PRK is a form of laser vision correction in which a laser eye surgeon removes the surface layer of the cornea (called the epithelium) and then reshapes the corneal bed with the laser in the same way as LASIK vision correction. This technique is usually used for people whose cornea may be too thin to safely allow for the creation of the corneal flap required for LASIK.
What is the difference between PRK and LASIK vision correction?
LASIK eye surgery involves creating a corneal flap and then restoring it after laser treatment. With PRK, there is no flap creation. The surgeon simply removes the outermost skin of the cornea called the epithelium, and then uses the laser to reshape the cornea in the same way as LASIK. This epithelial layer of skin that is removed takes three (3) to five (5) days to grow back. During this time the eyes are protected with contact lenses. There is a slightly longer healing period with PRK.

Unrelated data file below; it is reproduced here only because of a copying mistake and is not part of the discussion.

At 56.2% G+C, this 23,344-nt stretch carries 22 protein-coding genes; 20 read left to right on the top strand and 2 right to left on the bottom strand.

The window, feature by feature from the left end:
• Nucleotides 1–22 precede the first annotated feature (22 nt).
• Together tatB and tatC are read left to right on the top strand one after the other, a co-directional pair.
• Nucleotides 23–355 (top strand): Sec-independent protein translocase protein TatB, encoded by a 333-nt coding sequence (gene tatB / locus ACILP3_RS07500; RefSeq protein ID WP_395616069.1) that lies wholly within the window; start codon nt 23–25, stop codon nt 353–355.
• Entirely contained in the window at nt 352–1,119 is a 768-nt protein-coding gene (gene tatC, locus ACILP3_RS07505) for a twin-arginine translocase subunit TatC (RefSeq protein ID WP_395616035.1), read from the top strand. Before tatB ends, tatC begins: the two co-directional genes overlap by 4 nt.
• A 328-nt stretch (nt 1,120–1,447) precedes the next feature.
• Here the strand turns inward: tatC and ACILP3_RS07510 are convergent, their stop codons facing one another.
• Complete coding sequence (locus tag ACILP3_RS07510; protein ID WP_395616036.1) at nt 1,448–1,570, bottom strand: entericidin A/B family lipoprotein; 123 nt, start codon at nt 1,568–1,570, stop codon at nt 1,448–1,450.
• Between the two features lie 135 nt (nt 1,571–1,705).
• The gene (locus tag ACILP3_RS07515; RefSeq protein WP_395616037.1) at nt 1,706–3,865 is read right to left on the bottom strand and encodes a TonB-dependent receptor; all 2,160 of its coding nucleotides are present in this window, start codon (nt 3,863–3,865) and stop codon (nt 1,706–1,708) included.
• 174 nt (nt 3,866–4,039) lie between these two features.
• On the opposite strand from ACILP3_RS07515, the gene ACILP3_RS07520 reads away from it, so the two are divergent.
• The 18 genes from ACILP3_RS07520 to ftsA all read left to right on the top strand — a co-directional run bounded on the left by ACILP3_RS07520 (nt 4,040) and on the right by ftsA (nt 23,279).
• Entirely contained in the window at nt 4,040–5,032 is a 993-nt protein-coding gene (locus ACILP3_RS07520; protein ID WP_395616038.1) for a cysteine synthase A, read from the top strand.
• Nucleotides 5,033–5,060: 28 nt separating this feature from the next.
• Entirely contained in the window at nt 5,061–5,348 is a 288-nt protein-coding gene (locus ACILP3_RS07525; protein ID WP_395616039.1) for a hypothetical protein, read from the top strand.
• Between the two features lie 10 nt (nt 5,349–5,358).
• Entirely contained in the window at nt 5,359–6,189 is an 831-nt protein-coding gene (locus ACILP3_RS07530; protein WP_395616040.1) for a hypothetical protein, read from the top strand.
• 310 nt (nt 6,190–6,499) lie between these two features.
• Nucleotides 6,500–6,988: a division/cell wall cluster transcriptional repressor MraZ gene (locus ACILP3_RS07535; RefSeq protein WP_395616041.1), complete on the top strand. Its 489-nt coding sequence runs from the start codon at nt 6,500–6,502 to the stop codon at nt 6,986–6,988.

Why Do Some People Need and Choose PRK?
PRK may be used if your eye surgeon finds that you have thinner-than-average corneas, and there is not enough corneal thickness for a LASIK flap. “Soft” corneas have a greater chance to bend out of shape and are also not suitable for a LASIK flap. Therefore, PRK is the alternative. Someone may also choose PRK if their profession causes them to be at much greater risk of getting hit in the eye and causing flap movement (e.g. boxers, martial artists, wrestlers or patients more prone to blows to the face).
What are the Results of PRK Compared to LASIK?
The visual outcome is the same whether LASIK or PRK vision correction is performed. Both procedures are also equally safe. The only difference is that the healing time and the number of post-surgery visits with PRK.
Does PRK Hurt?
During surgery PRK does not hurt at all. Drops are used to numb your eyes. It takes less than five minutes for both eyes. It is easier to undergo than LASIK. Pain after PRK varies from patient to patient: a few patients experience only mild discomfort, the majority of patients experience moderate discomfort for the first three (3) to four (4) days, and a small minority experience a lot of pain. Many post-operative measures are established to reduce the risk of complications and to increase the ability for a successful recovery.